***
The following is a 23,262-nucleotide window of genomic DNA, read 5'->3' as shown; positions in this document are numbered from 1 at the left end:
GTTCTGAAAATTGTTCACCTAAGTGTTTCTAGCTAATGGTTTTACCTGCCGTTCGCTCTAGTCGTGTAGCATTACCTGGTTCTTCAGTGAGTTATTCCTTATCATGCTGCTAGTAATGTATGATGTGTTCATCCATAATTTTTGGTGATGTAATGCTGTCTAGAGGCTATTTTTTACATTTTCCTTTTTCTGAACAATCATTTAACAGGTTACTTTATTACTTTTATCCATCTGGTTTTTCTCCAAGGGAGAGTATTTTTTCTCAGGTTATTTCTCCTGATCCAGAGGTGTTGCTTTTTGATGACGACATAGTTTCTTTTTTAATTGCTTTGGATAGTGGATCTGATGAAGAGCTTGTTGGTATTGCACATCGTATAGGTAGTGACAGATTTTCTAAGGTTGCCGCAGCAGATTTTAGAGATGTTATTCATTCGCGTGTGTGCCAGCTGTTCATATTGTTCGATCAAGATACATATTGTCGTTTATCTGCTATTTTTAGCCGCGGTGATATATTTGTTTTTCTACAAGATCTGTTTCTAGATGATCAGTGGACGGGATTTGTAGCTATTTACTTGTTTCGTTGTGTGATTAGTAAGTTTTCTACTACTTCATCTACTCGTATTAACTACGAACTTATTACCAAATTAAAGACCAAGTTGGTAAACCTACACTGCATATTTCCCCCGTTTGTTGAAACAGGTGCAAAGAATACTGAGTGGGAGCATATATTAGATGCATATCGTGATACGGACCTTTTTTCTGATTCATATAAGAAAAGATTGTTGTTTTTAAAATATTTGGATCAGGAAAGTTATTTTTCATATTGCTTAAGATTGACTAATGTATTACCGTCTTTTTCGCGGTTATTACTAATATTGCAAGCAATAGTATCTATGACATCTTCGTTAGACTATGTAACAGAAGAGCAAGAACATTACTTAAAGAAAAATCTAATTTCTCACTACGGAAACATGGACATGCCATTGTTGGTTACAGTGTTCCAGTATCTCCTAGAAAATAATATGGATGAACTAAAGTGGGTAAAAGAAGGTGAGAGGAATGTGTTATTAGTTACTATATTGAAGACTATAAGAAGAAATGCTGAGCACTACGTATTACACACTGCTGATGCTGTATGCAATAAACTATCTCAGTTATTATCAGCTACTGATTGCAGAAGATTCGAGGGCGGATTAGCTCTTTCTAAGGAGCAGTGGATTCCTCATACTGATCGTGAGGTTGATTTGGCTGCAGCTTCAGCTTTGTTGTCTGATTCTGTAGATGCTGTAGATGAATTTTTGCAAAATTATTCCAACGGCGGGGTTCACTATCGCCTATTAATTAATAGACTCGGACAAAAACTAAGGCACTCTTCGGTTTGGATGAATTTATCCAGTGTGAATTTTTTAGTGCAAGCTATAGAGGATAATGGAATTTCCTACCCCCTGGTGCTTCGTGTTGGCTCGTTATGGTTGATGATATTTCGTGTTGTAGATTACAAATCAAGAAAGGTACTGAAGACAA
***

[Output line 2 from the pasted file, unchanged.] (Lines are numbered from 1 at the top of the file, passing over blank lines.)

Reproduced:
GTTCTGAAAATTGTTCACCTAAGTGTTTCTAGCTAATGGTTTTACCTGCCGTTCGCTCTAGTCGTGTAGCATTACCTGGTTCTTCAGTGAGTTATTCCTTATCATGCTGCTAGTAATGTATGATGTGTTCATCCATAATTTTTGGTGATGTAATGCTGTCTAGAGGCTATTTTTTACATTTTCCTTTTTCTGAACAATCATTTAACAGGTTACTTTATTACTTTTATCCATCTGGTTTTTCTCCAAGGGAGAGTATTTTTTCTCAGGTTATTTCTCCTGATCCAGAGGTGTTGCTTTTTGATGACGACATAGTTTCTTTTTTAATTGCTTTGGATAGTGGATCTGATGAAGAGCTTGTTGGTATTGCACATCGTATAGGTAGTGACAGATTTTCTAAGGTTGCCGCAGCAGATTTTAGAGATGTTATTCATTCGCGTGTGTGCCAGCTGTTCATATTGTTCGATCAAGATACATATTGTCGTTTATCTGCTATTTTTAGCCGCGGTGATATATTTGTTTTTCTACAAGATCTGTTTCTAGATGATCAGTGGACGGGATTTGTAGCTATTTACTTGTTTCGTTGTGTGATTAGTAAGTTTTCTACTACTTCATCTACTCGTATTAACTACGAACTTATTACCAAATTAAAGACCAAGTTGGTAAACCTACACTGCATATTTCCCCCGTTTGTTGAAACAGGTGCAAAGAATACTGAGTGGGAGCATATATTAGATGCATATCGTGATACGGACCTTTTTTCTGATTCATATAAGAAAAGATTGTTGTTTTTAAAATATTTGGATCAGGAAAGTTATTTTTCATATTGCTTAAGATTGACTAATGTATTACCGTCTTTTTCGCGGTTATTACTAATATTGCAAGCAATAGTATCTATGACATCTTCGTTAGACTATGTAACAGAAGAGCAAGAACATTACTTAAAGAAAAATCTAATTTCTCACTACGGAAACATGGACATGCCATTGTTGGTTACAGTGTTCCAGTATCTCCTAGAAAATAATATGGATGAACTAAAGTGGGTAAAAGAAGGTGAGAGGAATGTGTTATTAGTTACTATATTGAAGACTATAAGAAGAAATGCTGAGCACTACGTATTACACACTGCTGATGCTGTATGCAATAAACTATCTCAGTTATTATCAGCTACTGATTGCAGAAGATTCGAGGGCGGATTAGCTCTTTCTAAGGAGCAGTGGATTCCTCATACTGATCGTGAGGTTGATTTGGCTGCAGCTTCAGCTTTGTTGTCTGATTCTGTAGATGCTGTAGATGAATTTTTGCAAAATTATTCCAACGGCGGGGTTCACTATCGCCTATTAATTAATAGACTCGGACAAAAACTAAGGCACTCTTCGGTTTGGATGAATTTATCCAGTGTGAATTTTTTAGTGCAAGCTATAGAGGATAATGGAATTTCCTACCCCCTGGTGCTTCGTGTTGGCTCGTTATGGTTGATGATATTTCGTGTTGTAGATTACAAATCAAGAAAGGTACTGAAGACAA